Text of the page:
Bittman, Ladislav. "The Use of Disinformation by Democracies." International Journal of Intelligence and Counterintelligence 4, no. 2 (Summer 1990): 243-261.
Boston University, College of Communication, Disinformation Documentation Center. Disinformation and Democracy: A Discussion on the Disinformation Campaign Against Libyan Leader Khadafi, October 23, 1986. Boston: Boston University, 1986.
Charters, David A., and Maurice A.J. Tugwell, eds. Deception Operations: Studies in the East-West Conflict. New York: Macmillan, 1989. London: Brassey's (UK), 1990.
The text is divided into two parts: "Part I: Studies in Eastern Deception Operations"; "Part II: Studies in Western Deception Operations." Surveillant 1.1 comments that the two Canadian authors have presented "a fine analysis of deception." Campbell, I&NS 6.1, finds that "[o]ne of the many attractions of the collection is that the contributors, while scholarly, are not at all squeamish about being judgemental."
Garthoff, Raymond L. "Polyakov's Run." Bulletin of Atomic Scientists 56, no. 5 (Sep.-Oct. 2000): 37-40. [http://www.bullatomsci.org]
The author discusses the deception/disinformation aspects of the FBI-Army intelligence operation using Sgt. Joseph Cassidy, described in David Wise, Cassidy's Run (2000), in connection with a similar operation run through Soviet Col. Dmitri Polyakov (Top Hat/Bourbon). Ben Fenton, "US Blunder 'Triggered Global Germ Bomb Race,'" Telegraph (London), 12 Mar. 2001, reports that on 11 March 2001 Garthoff had presented his argument about the negative effects of the Cassidy and Polyakov operations to "a conference of intelligence experts and former spies at Princeton University."
Melton, H. Keith, and Robert Wallace. The Official C.I.A. Manual of Trickery and Deception. New York: Morrow, 2009.
Peake, Studies 54.1 (Mar. 2010) and Intelligencer 17.2 (Winter-Spring 2010), notes that this work consists of two training manuals written in the 1950s by magician John Mulholland as part of the MKULTRA project -- Some Operational Applications of the Art of Deception and Recognition Signals. The volume "fills a historical gap" and "is an unexpected and valuable contribution."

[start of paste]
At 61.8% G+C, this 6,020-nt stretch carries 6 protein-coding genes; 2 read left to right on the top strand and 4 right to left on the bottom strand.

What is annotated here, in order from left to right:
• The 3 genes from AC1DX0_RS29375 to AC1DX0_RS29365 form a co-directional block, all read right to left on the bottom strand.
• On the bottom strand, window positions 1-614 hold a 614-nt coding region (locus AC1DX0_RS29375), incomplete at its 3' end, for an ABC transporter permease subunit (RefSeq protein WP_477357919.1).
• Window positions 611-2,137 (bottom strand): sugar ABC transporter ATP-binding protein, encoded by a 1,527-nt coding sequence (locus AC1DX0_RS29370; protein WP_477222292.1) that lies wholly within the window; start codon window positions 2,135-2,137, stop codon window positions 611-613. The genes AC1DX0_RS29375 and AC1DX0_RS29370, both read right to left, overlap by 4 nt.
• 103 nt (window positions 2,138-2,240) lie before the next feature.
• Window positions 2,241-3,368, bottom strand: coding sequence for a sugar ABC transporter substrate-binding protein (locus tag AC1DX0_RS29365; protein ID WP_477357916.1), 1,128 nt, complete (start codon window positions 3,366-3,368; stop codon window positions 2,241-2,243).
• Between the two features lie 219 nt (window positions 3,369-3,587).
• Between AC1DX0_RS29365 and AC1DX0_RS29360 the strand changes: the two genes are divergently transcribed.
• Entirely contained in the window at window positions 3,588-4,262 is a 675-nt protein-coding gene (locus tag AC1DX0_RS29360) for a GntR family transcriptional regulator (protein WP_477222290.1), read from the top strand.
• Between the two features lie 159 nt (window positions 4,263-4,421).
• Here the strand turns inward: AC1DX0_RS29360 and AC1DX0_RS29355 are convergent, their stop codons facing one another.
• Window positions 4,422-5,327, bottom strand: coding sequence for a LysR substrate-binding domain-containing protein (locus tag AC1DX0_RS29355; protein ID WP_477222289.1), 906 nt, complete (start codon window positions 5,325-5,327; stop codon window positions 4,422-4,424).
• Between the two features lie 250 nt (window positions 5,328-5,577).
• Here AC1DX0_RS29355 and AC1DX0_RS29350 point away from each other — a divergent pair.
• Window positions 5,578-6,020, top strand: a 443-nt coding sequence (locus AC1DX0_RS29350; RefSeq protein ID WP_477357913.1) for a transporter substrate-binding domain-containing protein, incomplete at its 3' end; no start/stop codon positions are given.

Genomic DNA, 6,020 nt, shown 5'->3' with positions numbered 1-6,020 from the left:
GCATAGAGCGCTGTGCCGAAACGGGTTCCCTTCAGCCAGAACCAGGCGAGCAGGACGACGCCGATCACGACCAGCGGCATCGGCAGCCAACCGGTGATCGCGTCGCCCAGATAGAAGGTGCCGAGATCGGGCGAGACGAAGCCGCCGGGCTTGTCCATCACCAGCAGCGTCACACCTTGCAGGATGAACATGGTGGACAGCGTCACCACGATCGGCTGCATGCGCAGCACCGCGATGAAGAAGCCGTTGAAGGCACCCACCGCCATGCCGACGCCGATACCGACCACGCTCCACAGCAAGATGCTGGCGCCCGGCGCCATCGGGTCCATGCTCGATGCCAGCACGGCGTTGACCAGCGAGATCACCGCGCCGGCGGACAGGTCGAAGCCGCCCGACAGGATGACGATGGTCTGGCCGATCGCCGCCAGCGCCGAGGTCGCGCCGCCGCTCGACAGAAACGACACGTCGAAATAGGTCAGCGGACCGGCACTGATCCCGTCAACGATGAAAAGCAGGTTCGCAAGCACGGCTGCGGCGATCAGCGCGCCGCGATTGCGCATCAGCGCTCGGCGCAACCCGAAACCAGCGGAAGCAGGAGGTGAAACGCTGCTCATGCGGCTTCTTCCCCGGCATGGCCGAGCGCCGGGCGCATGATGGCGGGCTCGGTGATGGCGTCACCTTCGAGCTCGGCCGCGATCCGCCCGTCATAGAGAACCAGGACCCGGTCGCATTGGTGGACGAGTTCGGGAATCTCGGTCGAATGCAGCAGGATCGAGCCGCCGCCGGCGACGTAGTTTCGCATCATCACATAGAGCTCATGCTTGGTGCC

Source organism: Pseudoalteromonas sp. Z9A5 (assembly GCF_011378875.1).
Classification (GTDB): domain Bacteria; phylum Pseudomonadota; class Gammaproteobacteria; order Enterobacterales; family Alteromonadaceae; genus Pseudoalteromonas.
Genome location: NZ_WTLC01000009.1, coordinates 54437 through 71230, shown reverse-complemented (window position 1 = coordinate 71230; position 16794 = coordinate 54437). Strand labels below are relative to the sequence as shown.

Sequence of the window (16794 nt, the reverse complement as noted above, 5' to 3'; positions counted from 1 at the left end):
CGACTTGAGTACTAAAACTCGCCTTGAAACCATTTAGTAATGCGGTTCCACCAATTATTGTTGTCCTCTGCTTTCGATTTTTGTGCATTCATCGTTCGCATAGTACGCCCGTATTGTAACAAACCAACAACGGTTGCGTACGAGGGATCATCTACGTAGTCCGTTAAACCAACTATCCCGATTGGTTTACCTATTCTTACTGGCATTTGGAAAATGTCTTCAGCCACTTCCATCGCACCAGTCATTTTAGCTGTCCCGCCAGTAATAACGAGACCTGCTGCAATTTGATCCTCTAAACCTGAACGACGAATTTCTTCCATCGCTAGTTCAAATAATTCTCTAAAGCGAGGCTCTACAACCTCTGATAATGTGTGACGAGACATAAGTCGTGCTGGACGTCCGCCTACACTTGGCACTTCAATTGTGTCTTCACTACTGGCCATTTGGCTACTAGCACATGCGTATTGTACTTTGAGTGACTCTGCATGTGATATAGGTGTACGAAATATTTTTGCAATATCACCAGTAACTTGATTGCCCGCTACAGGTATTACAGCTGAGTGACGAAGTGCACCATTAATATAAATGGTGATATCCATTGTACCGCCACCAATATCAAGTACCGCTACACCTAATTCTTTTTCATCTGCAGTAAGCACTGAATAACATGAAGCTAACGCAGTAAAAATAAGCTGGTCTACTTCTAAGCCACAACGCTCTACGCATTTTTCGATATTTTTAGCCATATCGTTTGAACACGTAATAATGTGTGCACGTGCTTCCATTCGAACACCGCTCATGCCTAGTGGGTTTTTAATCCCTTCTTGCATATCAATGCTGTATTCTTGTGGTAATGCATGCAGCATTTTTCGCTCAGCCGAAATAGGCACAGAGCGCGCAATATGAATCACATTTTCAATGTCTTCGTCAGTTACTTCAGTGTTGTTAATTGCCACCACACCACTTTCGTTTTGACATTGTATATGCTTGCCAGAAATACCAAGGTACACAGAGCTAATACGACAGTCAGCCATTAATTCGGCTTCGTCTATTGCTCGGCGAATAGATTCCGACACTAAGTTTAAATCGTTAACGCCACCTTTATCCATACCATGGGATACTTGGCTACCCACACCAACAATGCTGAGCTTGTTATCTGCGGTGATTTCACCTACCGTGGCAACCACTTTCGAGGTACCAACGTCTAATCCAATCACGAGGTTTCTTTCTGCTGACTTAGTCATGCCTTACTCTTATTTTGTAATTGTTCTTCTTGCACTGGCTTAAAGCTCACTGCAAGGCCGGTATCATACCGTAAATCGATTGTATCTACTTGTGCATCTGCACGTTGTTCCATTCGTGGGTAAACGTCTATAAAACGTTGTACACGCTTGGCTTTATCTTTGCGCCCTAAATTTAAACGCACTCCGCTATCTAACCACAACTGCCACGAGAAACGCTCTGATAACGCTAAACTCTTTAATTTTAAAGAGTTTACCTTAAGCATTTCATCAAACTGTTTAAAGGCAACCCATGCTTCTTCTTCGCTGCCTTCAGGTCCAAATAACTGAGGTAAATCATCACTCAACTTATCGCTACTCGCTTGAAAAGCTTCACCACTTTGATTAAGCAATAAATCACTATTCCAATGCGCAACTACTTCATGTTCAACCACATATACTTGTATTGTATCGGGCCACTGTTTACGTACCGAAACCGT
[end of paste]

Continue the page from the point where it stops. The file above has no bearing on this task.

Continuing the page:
Riordan, Barrett J. "State-Sponsored Economic Deception and Its Determinants." Intelligence and National Security 17, no. 4 (Winter 2002): 1-30.
The author "develops a theoretical approach to state-sponsored international economic deception within a transaction cost economics (TCE) framework.... The case of US arms sales to Iran during the mid-1980s is used to evaluate the theory."
Wise, David. Cassidy's Run: The Secret Spy War over Nerve Gas. New York: Random House, 2000.
Macartney, AFIO WIN 18-00 (5 May 2000), notes that this is the story of U.S. Army Master Sergeant Joseph Cassidy who "spent 23 years as an FBI double agent, feeding misleading information to his GRU handlers about US chemical weapons programs." According to Vernon Loeb, "IntelligenCIA: A Spy War Exposed," Washington Post, 1 May 2000, Operation SHOCKER was "the FBI's longest running [CI] case of the Cold War," lasting 21 years. Cassidy "exposed 10 Russian spy handlers and surfaced three 'illegal' Russian agents," while passing thousands of pages of "carefully vetted classified documents" to the Russians.
For Naftali, New York Times, 30 Apr. 2000, this work "is a meticulous reconstruction of a hitherto unknown counterespionage case.... Wise raises the possibility that the Cassidy deception operation backfired with horrendous consequences. Citing circumstantial evidence, he suggests that it compelled the Soviets to expand production of chemical weapons.... But lacking any rich sources in the chemical and biological weapons programs of the former Soviet Union, Wise is not able to build a persuasive case.... Wise has done readers a service in bringing Cassidy's remarkable tale to life."
See also, Raymond L. Garthoff, "Polyakov's Run," Bulletin of Atomic Scientists 56, no. 5 (Sep.-Oct. 2000): 37-40, which discusses the deception/disinformation aspects of the Cassidy operation in connection with a similar operation run through Soviet Col. Dmitri Polyakov (Top Hat/Bourbon).
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